‘Netanyahu won’t back down on demand that IDF stay in Jordan Valley’

Jerusalem officials respond to Kerry’s suggestion that the question of third party forces ‘is something for the parties to work out’

Prime Minister Benjamin Netanyahu with US Secretary of State John Kerry in Jerusalem on April 8, 2013 (photo credit: Yonatan Sindel/Flash90)
Prime Minister Benjamin Netanyahu with US Secretary of State John Kerry in Jerusalem on April 8, 2013 (photo credit: Yonatan Sindel/Flash90)

Prime Minister Benjamin Netanyahu has no intention of agreeing to the deployment of NATO or other international forces to replace the IDF in the Jordan Valley under a permanent peace deal with the Palestinians, Israeli officials said Saturday night.

The officials were quoted by Israel’s Channel 2 as saying that Netanyahu insists that “only the IDF” can provide security for Israel in the Jordan Valley, and wherever else is necessary in the West Bank.

They spoke hours after US Secretary of State John Kerry told The Washington Post that the question of a third party force deploying in or around a Palestinian state “is something for the parties to work out.”

Kerry, in an interview with the US paper, acknowledged that “Netanyahu has made it clear he doesn’t want NATO [in the Jordan Valley].” Palestinian Authority President Mahmoud Abbas, by contrast, has said he would accept NATO forces replacing the IDF to meet Israeli security needs, after a phased withdrawal of Israeli troops from the Jordan Valley and elsewhere that he said could take place over five years in the wake of an accord. Israel fears that the potentially porous border between Jordan and a future Palestinian state would allow the transfer of weapons and terror activists that would threaten Israel.

Former Israeli prime minister Ehud Olmert said Friday that he would have withdrawn the IDF from the Jordan Valley under the terms of a peace deal he was negotiating with Abbas. “There was a model for a solution,” he said in a Channel 2 interview, that was accepted by Israel, the Palestinians and Jordan, without an Israeli presence in the Jordan Valley, but with provisions for the deployment of Israeli forces in emergency situations. Olmert lamented in the interview that he still doesn’t know why Abbas didn’t take his 2008 peace offer.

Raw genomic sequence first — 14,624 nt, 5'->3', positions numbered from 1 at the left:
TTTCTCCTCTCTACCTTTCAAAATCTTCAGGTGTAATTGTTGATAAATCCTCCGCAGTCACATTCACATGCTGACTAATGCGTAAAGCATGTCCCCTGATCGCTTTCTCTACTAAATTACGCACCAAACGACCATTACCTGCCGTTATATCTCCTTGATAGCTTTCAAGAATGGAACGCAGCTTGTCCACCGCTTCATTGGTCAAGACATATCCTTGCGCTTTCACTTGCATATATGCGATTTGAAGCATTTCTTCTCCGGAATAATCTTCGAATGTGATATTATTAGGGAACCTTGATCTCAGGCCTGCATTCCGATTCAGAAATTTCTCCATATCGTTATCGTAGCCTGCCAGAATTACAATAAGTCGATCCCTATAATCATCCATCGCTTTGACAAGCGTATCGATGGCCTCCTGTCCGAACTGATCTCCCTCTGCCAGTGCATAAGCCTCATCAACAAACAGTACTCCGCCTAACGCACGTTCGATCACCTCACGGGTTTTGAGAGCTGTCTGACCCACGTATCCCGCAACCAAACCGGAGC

Kerry, who is seeking to finalize a “framework” agreement under which Israel and the Palestinians would continue peace talks beyond the agreed April deadline, said in the Washington Post interview that Netanyahu and Abbas would have a chance to “express reservations” about the terms of the framework, since this was “the only way for them to politically be able to keep the negotiations moving… For them as leaders to be able to embrace an endgame, they need to have the right to be able to have some objection.”

Kerry is understood to be seeking to complete the framework deal, covering all core issues of negotiations, by the end of this month. Netanyahu is set to fly to Washington for the annual AIPAC pro-Israel lobby’s policy conference, and would likely meet with President Barack Obama at the White House during that visit, as he has done in years past.

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